Prime Minister Scott Morrison announced on Nov. 21 that Australia will not sign the United Nations global migration deal, saying that it would not benefit the country and would compromise Australia’s national interests and border security.
Morrison said the U.N.’s deal—also known as the Global Compact for Migration—did not distinguish between “people who enter Australia illegally and those who come to Australia the right way, particularly with respect to the provision of welfare and other benefits.”
“The compact would risk encouraging illegal entry to Australia and reverse Australia’s hard-won successes in combating the people smuggling trade,” Morrison said in a joint statement with Home Affairs Minister Peter Dutton and Foreign Minister Marise Payne.
“It would also be used by those who have sought to undermine Australia’s strong border protection laws and practices.”
Morrison told 2GB radio on Nov. 21: “I would never allow something to compromise our borders. I’ve worked too hard to ensure that we weren’t in that position.”
Australia joins a growing number of other countries that have refused to sign the migration pact, including the United States, Hungary, Austria, Croatia, Israel, the Czech Republic, Poland, and Bulgaria.
‘Conflict With Important Principles’
The U.N.’s Global Compact for Migration (pdf), set to be signed in Marrakesh, Morocco, on Dec. 11-12, is to be the first of its kind to outline global standards and guidelines for migration.
According to the U.N. website, the compact provides a framework for facilitating safe and orderly migration globally, with an effort to deal with migration “in a holistic and comprehensive manner.” It is not legally binding.
It also sets out a range of actionable commitments, which could possibly influence legislation and policymaking for member states.
The compact has 23 objectives that seek to boost cooperation among countries to manage migration and includes such aims as to “strengthen the transnational response to smuggling of migrants ” and “manage borders in an integrated, secure, and coordinated manner.”
But Morrison said the migration pact did not align with Australia’s interests.
“We do not believe that adopting this agreement will add anything to enhancing our capacity to control our borders and manage our successful immigration program,” read a statement from the PM’s office.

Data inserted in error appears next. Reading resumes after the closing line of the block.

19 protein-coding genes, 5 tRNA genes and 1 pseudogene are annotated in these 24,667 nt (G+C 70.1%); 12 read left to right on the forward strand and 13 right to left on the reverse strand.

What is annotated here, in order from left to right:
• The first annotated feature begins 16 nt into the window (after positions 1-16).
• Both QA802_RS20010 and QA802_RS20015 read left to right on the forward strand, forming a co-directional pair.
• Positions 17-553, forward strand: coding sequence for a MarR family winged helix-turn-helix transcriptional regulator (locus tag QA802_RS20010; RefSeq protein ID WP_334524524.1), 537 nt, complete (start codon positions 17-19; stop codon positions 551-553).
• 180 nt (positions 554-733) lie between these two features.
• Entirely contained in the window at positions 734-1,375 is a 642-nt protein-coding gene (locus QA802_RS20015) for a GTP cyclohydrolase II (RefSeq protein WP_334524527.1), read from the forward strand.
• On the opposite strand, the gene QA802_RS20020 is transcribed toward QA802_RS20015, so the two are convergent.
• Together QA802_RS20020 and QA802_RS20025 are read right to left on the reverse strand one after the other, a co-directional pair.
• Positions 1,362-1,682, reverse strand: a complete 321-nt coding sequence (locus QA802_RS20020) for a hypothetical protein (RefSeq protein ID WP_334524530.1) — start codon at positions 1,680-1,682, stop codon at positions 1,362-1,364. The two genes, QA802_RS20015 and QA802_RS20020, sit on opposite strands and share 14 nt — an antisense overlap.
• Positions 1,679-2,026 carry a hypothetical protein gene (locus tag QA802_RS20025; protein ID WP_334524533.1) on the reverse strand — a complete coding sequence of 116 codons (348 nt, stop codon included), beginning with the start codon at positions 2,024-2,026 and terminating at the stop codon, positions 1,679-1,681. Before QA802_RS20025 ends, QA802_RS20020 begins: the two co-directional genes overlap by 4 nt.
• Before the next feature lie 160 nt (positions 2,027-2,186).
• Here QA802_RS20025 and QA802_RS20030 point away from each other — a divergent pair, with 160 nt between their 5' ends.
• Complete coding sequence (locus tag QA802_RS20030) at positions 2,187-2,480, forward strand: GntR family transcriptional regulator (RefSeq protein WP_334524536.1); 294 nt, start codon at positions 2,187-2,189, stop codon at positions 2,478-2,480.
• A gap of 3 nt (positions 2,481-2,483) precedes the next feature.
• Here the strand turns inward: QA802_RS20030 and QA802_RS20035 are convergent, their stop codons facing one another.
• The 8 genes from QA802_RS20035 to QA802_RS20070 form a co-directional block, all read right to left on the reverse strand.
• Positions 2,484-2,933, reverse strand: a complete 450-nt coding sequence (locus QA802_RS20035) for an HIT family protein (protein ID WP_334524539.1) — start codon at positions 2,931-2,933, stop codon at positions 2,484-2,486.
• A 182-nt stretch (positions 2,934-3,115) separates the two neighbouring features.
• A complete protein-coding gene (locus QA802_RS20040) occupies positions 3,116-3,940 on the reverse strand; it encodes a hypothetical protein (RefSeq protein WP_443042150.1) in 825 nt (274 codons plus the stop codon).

“The Compact was promoted as [a] way to promote safe, orderly, and regular migration. We already achieve all of these goals.
“We also believe that adopting the Compact would directly conflict with important principles that have underpinned our successful approach.”
Dutton told Sky News that there would be concerns as to how courts would interpret the U.N. pact with regard to how migrants arrived.
“We’re concerned about whether or not it starves us as a sovereign nation of the ability to decide the way in which we can return people under the compact,” he said.
“Certain obligations could be imposed where we needed to support people once they’d been returned back to a country of origin, so it really undermines the tenets of Operation Sovereign Borders.”
Operation Sovereign Borders is a military-led border security operation that began in 2013 seeking to protect Australia’s borders by stopping asylum seekers who arrive by sea.
Morrison added that Australia’s settlements programs are focused on integration and inclusion, noting that “Australia is a nation built on migration.”
“We have a long and successful history of well-managed migration that is designed to meet Australia’s economic and social needs,” he said in the release.
He said that Australia remains committed to its existing regional partnerships such as the Bali Process which works to prevent people smuggling.
“Australia will continue to strengthen our responses to people smuggling and human trafficking, promote regional cooperation and reinforce the obligation of countries to accept the return of their nationals,” he said.